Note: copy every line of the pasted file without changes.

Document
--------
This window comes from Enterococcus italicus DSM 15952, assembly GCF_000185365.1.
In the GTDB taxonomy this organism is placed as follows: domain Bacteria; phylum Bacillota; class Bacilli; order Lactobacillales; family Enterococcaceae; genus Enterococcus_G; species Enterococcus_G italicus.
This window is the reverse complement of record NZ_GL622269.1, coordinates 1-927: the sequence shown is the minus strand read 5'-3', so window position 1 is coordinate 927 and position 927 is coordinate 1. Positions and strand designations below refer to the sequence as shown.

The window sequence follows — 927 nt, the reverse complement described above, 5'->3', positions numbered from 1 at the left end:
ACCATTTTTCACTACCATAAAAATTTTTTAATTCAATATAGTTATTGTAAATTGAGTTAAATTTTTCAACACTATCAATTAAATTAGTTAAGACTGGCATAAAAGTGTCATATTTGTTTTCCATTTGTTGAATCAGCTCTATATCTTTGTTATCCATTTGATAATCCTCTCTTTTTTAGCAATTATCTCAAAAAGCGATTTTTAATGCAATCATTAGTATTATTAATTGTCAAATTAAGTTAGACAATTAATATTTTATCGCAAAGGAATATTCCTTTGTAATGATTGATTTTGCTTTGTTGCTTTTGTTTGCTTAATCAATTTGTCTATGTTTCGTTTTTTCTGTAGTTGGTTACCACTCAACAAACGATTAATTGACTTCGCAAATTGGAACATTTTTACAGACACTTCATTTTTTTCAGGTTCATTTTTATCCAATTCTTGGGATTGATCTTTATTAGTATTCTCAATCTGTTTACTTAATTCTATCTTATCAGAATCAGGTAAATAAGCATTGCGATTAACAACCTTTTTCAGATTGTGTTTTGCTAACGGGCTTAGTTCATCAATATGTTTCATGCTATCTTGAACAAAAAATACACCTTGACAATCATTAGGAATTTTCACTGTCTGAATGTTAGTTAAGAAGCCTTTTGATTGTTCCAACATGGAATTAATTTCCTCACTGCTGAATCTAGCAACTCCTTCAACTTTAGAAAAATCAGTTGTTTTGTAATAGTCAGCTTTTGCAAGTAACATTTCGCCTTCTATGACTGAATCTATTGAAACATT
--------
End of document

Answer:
This window comes from Enterococcus italicus DSM 15952, assembly GCF_000185365.1.
In the GTDB taxonomy this organism is placed as follows: domain Bacteria; phylum Bacillota; class Bacilli; order Lactobacillales; family Enterococcaceae; genus Enterococcus_G; species Enterococcus_G italicus.
This window is the reverse complement of record NZ_GL622269.1, coordinates 1-927: the sequence shown is the minus strand read 5'-3', so window position 1 is coordinate 927 and position 927 is coordinate 1. Positions and strand designations below refer to the sequence as shown.

The window sequence follows — 927 nt, the reverse complement described above, 5'->3', positions numbered from 1 at the left end:
ACCATTTTTCACTACCATAAAAATTTTTTAATTCAATATAGTTATTGTAAATTGAGTTAAATTTTTCAACACTATCAATTAAATTAGTTAAGACTGGCATAAAAGTGTCATATTTGTTTTCCATTTGTTGAATCAGCTCTATATCTTTGTTATCCATTTGATAATCCTCTCTTTTTTAGCAATTATCTCAAAAAGCGATTTTTAATGCAATCATTAGTATTATTAATTGTCAAATTAAGTTAGACAATTAATATTTTATCGCAAAGGAATATTCCTTTGTAATGATTGATTTTGCTTTGTTGCTTTTGTTTGCTTAATCAATTTGTCTATGTTTCGTTTTTTCTGTAGTTGGTTACCACTCAACAAACGATTAATTGACTTCGCAAATTGGAACATTTTTACAGACACTTCATTTTTTTCAGGTTCATTTTTATCCAATTCTTGGGATTGATCTTTATTAGTATTCTCAATCTGTTTACTTAATTCTATCTTATCAGAATCAGGTAAATAAGCATTGCGATTAACAACCTTTTTCAGATTGTGTTTTGCTAACGGGCTTAGTTCATCAATATGTTTCATGCTATCTTGAACAAAAAATACACCTTGACAATCATTAGGAATTTTCACTGTCTGAATGTTAGTTAAGAAGCCTTTTGATTGTTCCAACATGGAATTAATTTCCTCACTGCTGAATCTAGCAACTCCTTCAACTTTAGAAAAATCAGTTGTTTTGTAATAGTCAGCTTTTGCAAGTAACATTTCGCCTTCTATGACTGAATCTATTGAAACATT